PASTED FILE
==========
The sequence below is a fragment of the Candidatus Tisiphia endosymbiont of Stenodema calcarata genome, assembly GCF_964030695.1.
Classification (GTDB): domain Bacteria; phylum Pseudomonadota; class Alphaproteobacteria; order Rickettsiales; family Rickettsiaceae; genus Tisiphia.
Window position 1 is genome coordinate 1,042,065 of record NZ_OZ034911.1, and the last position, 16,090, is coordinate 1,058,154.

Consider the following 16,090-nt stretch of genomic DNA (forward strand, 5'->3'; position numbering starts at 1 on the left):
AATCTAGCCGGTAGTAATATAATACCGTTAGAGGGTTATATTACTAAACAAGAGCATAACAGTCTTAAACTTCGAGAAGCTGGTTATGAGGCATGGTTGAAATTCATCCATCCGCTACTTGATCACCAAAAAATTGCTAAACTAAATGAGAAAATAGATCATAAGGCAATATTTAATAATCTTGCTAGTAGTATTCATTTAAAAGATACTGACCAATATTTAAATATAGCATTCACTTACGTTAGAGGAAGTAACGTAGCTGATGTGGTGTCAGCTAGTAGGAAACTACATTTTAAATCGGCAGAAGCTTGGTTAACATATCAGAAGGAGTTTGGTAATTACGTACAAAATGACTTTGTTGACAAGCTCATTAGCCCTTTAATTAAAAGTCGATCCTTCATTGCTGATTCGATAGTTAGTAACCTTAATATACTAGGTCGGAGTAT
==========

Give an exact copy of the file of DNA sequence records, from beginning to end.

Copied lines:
The sequence below is a fragment of the Candidatus Tisiphia endosymbiont of Stenodema calcarata genome, assembly GCF_964030695.1.
Classification (GTDB): domain Bacteria; phylum Pseudomonadota; class Alphaproteobacteria; order Rickettsiales; family Rickettsiaceae; genus Tisiphia.
Window position 1 is genome coordinate 1,042,065 of record NZ_OZ034911.1, and the last position, 16,090, is coordinate 1,058,154.

Consider the following 16,090-nt stretch of genomic DNA (forward strand, 5'->3'; position numbering starts at 1 on the left):
AATCTAGCCGGTAGTAATATAATACCGTTAGAGGGTTATATTACTAAACAAGAGCATAACAGTCTTAAACTTCGAGAAGCTGGTTATGAGGCATGGTTGAAATTCATCCATCCGCTACTTGATCACCAAAAAATTGCTAAACTAAATGAGAAAATAGATCATAAGGCAATATTTAATAATCTTGCTAGTAGTATTCATTTAAAAGATACTGACCAATATTTAAATATAGCATTCACTTACGTTAGAGGAAGTAACGTAGCTGATGTGGTGTCAGCTAGTAGGAAACTACATTTTAAATCGGCAGAAGCTTGGTTAACATATCAGAAGGAGTTTGGTAATTACGTACAAAATGACTTTGTTGACAAGCTCATTAGCCCTTTAATTAAAAGTCGATCCTTCATTGCTGATTCGATAGTTAGTAACCTTAATATACTAGGTCGGAGTAT